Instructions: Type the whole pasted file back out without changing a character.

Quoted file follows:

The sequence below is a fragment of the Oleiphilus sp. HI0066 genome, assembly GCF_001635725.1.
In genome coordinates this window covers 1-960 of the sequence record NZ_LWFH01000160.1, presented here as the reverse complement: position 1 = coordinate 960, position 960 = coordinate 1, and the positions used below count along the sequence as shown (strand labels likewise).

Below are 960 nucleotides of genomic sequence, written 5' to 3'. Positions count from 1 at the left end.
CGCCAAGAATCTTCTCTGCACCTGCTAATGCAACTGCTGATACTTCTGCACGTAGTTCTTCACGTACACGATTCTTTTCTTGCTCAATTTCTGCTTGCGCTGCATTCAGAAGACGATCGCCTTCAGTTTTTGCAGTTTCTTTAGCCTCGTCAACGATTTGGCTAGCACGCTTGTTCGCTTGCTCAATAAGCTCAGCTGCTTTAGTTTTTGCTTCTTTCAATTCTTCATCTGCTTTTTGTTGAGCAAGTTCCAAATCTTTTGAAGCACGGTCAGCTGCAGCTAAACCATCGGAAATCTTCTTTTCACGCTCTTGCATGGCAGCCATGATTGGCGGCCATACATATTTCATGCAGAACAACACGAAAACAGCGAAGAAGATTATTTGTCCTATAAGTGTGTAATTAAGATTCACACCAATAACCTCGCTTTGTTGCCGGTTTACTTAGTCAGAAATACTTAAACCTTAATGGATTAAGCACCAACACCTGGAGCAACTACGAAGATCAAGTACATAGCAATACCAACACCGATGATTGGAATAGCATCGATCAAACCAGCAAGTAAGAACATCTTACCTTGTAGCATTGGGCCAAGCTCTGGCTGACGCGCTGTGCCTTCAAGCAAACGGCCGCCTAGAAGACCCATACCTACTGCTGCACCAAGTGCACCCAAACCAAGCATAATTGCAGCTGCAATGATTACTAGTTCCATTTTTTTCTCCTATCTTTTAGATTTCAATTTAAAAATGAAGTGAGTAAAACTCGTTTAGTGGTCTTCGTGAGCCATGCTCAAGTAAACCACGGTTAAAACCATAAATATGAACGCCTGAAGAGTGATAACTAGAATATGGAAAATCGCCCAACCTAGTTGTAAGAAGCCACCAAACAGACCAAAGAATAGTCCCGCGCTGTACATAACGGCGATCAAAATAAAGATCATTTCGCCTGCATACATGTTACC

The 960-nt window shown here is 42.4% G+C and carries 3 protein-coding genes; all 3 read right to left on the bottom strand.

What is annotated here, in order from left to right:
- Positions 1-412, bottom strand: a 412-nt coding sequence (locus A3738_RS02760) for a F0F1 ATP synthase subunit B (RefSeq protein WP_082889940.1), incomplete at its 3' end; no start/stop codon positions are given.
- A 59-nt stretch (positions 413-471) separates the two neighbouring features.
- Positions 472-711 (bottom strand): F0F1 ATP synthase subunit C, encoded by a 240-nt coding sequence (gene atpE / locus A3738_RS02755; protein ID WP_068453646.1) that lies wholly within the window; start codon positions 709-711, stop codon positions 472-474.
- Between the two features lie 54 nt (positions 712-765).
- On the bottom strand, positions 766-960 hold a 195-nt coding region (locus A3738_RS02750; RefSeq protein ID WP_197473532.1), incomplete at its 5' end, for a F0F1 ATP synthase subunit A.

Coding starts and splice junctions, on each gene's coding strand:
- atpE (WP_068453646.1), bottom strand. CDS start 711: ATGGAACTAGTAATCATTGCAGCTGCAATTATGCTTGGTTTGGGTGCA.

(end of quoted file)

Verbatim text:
The sequence below is a fragment of the Oleiphilus sp. HI0066 genome, assembly GCF_001635725.1.
In genome coordinates this window covers 1-960 of the sequence record NZ_LWFH01000160.1, presented here as the reverse complement: position 1 = coordinate 960, position 960 = coordinate 1, and the positions used below count along the sequence as shown (strand labels likewise).

Below are 960 nucleotides of genomic sequence, written 5' to 3'. Positions count from 1 at the left end.
CGCCAAGAATCTTCTCTGCACCTGCTAATGCAACTGCTGATACTTCTGCACGTAGTTCTTCACGTACACGATTCTTTTCTTGCTCAATTTCTGCTTGCGCTGCATTCAGAAGACGATCGCCTTCAGTTTTTGCAGTTTCTTTAGCCTCGTCAACGATTTGGCTAGCACGCTTGTTCGCTTGCTCAATAAGCTCAGCTGCTTTAGTTTTTGCTTCTTTCAATTCTTCATCTGCTTTTTGTTGAGCAAGTTCCAAATCTTTTGAAGCACGGTCAGCTGCAGCTAAACCATCGGAAATCTTCTTTTCACGCTCTTGCATGGCAGCCATGATTGGCGGCCATACATATTTCATGCAGAACAACACGAAAACAGCGAAGAAGATTATTTGTCCTATAAGTGTGTAATTAAGATTCACACCAATAACCTCGCTTTGTTGCCGGTTTACTTAGTCAGAAATACTTAAACCTTAATGGATTAAGCACCAACACCTGGAGCAACTACGAAGATCAAGTACATAGCAATACCAACACCGATGATTGGAATAGCATCGATCAAACCAGCAAGTAAGAACATCTTACCTTGTAGCATTGGGCCAAGCTCTGGCTGACGCGCTGTGCCTTCAAGCAAACGGCCGCCTAGAAGACCCATACCTACTGCTGCACCAAGTGCACCCAAACCAAGCATAATTGCAGCTGCAATGATTACTAGTTCCATTTTTTTCTCCTATCTTTTAGATTTCAATTTAAAAATGAAGTGAGTAAAACTCGTTTAGTGGTCTTCGTGAGCCATGCTCAAGTAAACCACGGTTAAAACCATAAATATGAACGCCTGAAGAGTGATAACTAGAATATGGAAAATCGCCCAACCTAGTTGTAAGAAGCCACCAAACAGACCAAAGAATAGTCCCGCGCTGTACATAACGGCGATCAAAATAAAGATCATTTCGCCTGCATACATGTTACC

The 960-nt window shown here is 42.4% G+C and carries 3 protein-coding genes; all 3 read right to left on the bottom strand.

What is annotated here, in order from left to right:
- Positions 1-412, bottom strand: a 412-nt coding sequence (locus A3738_RS02760) for a F0F1 ATP synthase subunit B (RefSeq protein WP_082889940.1), incomplete at its 3' end; no start/stop codon positions are given.
- A 59-nt stretch (positions 413-471) separates the two neighbouring features.
- Positions 472-711 (bottom strand): F0F1 ATP synthase subunit C, encoded by a 240-nt coding sequence (gene atpE / locus A3738_RS02755; protein ID WP_068453646.1) that lies wholly within the window; start codon positions 709-711, stop codon positions 472-474.
- Between the two features lie 54 nt (positions 712-765).
- On the bottom strand, positions 766-960 hold a 195-nt coding region (locus A3738_RS02750; RefSeq protein ID WP_197473532.1), incomplete at its 5' end, for a F0F1 ATP synthase subunit A.

Coding starts and splice junctions, on each gene's coding strand:
- atpE (WP_068453646.1), bottom strand. CDS start 711: ATGGAACTAGTAATCATTGCAGCTGCAATTATGCTTGGTTTGGGTGCA.